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Travel Logs August 2016

Compulsive Traveler

Ten Places to Learn about the Revolutionary War

By Sandra Scott

Nearly every state between Florida and Maine and from the Atlantic to the Mississippi has museums devoted, all or in part, to the fight for freedom.

To avoid the crowds, don’t wait for a national holiday to visit and learn about America’s fight for freedom. The historical sites are open year-round. America’s fight for independence is an amazing story, one that sparked people around the world to demand their freedom. Many of the historical sites are National Parks. Consider buying a National Park pass – U.S. citizens or permanent residents 62 or older can get a lifetime pass for a mere $10.

  1. Boston Tea Party: Boston was a hotbed of rebellion. The Sons of Liberty protested the British tea tax by tossing a shipment of tea into Boston Harbor. The Boston Tea Party Ships & Museum has multi-media exhibits, restored ships, and live actors that will bring the event alive. Visitors can reenact the historic occasion by tossing tea into Boston Harbor. The tour ends with a video called “Let it Begin Here.”

  2. Lexington and Concord: Start at Boston’s Old North Church and follow the route of Paul Revere’s ride to Lexington and wander along Battle Road to Concord. The first skirmish of the American Revolution -- “The Shot Heard Around the World” – took place on Lexington Green on April 19, 1775.  
  3. Independence National Historical Park: Philadelphia is where the Second Continental Congress met. George Washington was appointed commander in chief of the Continental Army, and the Declaration of Independence was adopted on July 4, 1776. Walk the Freedom Trail to the many sites important during the Revolution, including the home of Betsy Ross, purported to be the designer of the American flag.

  4. Washington Crossing Historic Park: At the Visitor’s Center at Pennsylvania’s Washington Crossing Historic Park, visitors can view historic exhibits dealing with George Washington’s daring 1776 Christmas Day crossing of the Delaware River and the defeat of the Hessians. It is one of the turning points in the Revolutionary War because it renewed hopes for a Colonial victory. There are reenactments in December.

  5. Saratoga: The British devised a three-pronged plan to conquer New York. Howe and St. Leger did not complete their portion of the plan, leaving “Gentleman” Johnny Burgoyne without support. The major battle occurred in Saratoga where, on September 19, 1777, Burgoyne’s columns were unable to defeat General Horatio Gates’ army. The American victory convinced France to enter the war as an ally of the United States.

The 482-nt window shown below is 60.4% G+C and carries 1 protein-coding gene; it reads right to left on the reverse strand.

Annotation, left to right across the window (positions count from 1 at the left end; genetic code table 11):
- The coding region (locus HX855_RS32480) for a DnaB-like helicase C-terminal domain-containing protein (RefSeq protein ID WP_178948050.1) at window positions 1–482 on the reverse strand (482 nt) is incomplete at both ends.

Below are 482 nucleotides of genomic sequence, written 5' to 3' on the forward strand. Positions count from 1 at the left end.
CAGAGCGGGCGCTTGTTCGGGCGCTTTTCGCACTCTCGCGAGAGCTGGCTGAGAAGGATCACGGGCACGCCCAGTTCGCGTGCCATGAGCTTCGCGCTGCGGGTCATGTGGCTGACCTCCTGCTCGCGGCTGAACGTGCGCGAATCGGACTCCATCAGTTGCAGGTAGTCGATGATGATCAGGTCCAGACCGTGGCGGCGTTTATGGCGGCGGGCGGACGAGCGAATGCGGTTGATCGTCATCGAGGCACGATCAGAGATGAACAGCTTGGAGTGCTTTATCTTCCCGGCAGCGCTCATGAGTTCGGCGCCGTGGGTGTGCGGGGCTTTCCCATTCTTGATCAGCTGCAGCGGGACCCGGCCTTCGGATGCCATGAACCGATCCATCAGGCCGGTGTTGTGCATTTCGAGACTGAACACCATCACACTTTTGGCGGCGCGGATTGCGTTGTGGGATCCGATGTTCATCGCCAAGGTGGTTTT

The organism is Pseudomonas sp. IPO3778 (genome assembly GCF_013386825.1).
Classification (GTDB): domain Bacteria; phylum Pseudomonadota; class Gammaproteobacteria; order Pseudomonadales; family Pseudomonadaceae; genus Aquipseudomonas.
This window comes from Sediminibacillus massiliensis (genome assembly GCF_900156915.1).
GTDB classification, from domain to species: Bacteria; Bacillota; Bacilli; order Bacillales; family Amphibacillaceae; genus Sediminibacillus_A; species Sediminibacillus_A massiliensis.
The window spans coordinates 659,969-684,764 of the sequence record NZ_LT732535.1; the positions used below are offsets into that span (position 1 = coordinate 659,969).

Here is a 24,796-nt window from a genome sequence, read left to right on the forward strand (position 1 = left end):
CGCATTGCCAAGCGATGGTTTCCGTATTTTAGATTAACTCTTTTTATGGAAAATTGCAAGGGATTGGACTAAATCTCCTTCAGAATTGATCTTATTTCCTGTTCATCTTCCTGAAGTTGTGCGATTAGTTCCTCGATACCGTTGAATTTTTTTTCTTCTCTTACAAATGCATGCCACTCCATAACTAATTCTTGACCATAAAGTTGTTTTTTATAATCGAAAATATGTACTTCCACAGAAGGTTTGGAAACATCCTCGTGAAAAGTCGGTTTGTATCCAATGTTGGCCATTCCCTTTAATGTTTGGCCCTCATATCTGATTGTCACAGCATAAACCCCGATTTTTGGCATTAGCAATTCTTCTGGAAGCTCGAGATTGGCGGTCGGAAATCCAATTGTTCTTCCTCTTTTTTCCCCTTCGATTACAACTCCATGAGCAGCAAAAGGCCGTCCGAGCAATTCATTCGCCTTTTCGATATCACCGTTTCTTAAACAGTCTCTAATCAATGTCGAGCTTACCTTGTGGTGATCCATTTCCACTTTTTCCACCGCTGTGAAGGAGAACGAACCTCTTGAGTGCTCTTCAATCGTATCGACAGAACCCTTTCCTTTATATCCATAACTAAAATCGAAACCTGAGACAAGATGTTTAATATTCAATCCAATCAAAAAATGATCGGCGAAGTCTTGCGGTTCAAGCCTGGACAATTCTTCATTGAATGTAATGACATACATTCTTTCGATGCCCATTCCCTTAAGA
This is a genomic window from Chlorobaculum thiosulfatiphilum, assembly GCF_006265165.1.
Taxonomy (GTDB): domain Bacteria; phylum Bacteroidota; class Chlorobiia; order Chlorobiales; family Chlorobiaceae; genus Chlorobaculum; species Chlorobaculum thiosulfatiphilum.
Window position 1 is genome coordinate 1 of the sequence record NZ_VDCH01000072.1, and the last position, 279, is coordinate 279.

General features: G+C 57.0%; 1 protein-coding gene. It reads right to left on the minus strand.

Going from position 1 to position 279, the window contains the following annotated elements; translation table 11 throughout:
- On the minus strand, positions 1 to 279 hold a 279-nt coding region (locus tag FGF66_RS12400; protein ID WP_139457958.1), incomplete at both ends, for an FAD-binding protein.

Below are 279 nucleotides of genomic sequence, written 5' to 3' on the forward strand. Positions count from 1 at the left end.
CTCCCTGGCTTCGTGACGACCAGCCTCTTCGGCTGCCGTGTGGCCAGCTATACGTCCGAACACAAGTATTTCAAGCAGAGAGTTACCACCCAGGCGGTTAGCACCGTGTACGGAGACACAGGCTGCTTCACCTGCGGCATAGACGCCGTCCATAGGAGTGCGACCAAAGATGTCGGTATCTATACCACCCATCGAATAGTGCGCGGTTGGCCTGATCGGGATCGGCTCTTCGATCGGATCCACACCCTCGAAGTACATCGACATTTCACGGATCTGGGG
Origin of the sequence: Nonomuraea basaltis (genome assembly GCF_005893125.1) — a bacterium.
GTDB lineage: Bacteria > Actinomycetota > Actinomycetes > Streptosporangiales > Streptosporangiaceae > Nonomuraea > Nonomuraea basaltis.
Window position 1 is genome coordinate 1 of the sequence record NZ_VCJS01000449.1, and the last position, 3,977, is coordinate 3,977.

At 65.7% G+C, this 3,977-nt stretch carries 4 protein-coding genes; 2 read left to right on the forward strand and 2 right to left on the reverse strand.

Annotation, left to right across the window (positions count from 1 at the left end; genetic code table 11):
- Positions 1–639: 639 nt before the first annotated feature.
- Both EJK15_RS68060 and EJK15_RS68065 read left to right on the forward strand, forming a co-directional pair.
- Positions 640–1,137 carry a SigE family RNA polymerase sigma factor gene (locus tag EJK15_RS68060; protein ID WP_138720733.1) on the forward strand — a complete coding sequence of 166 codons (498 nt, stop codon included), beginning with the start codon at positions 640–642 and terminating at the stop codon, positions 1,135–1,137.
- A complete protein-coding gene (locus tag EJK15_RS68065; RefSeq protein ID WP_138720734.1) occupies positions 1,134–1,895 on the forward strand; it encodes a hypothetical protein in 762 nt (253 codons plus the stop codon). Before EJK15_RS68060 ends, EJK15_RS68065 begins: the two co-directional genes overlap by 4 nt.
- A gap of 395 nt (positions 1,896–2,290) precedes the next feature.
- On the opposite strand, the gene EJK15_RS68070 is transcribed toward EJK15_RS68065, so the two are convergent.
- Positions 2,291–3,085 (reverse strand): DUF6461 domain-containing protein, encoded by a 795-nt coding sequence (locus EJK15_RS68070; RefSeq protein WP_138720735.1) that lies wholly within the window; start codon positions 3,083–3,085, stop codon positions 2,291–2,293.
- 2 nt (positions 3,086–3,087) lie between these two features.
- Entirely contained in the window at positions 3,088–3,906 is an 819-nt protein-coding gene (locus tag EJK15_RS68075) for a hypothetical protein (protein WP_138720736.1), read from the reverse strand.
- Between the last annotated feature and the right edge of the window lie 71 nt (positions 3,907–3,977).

6. Valley Forge: A major low point for the colonial army was the 1777-1778 winter in Valley Forge near Philadelphia. More than 2,000 soldiers died as a result of too little to eat and inadequate clothing. Baron von Steuben, a former Prussian officer, arrived at the camp in February and began a training regimen for the army. By June 1778 when the soldiers marched out of Valley Forge, they were better trained and more confident.

  7. Kings Mountain National Military Park: The national park in South Carolina was the location of the first major patriot victory after the British capture of Charleston. In the fall of 1780, two thousand patriots engaged British Major Ferguson and his command of loyalists. The colonists prevailed. The Military Park includes the battle site, monuments, and Ferguson’s grave.

  8. Cowpens National Battlefield: Cowpens, a pastureland in, South Carolina, was the site of General Daniel Morgan’s attack on Lieutenant Colonel Tarleton’s British Legion on January 17, 1781. Called a tactical masterpiece, Morgan’s battle plan began with militia sharpshooters who fired two volleys, then fell back behind the Continentals who next attacked, followed by the cavalry. In less than an hour, the British suffered nearly 1,000 casualties.

  9. Yorktown: On September 28, 1781, General Washington commanding 17,000 French and Continental troops led a siege against British General Cornwallis and 9,000 British troops at Yorktown, Virginia. The Marquis de Lafayette and 5,000 colonial troops blocked Cornwallis’ escape by land and the French navy blocked the British escape by sea forcing Cornwallis to surrender to Washington on October 17, effectively ending the War for Independence.

  10. And… More can be learned at a variety of sites and museums. Nearly every state between Florida and Maine and from the Atlantic to the Mississippi has museums devoted, all or in part, to the fight for freedom.


Sandra Scott travels the globe recording the top attractions at every destination.

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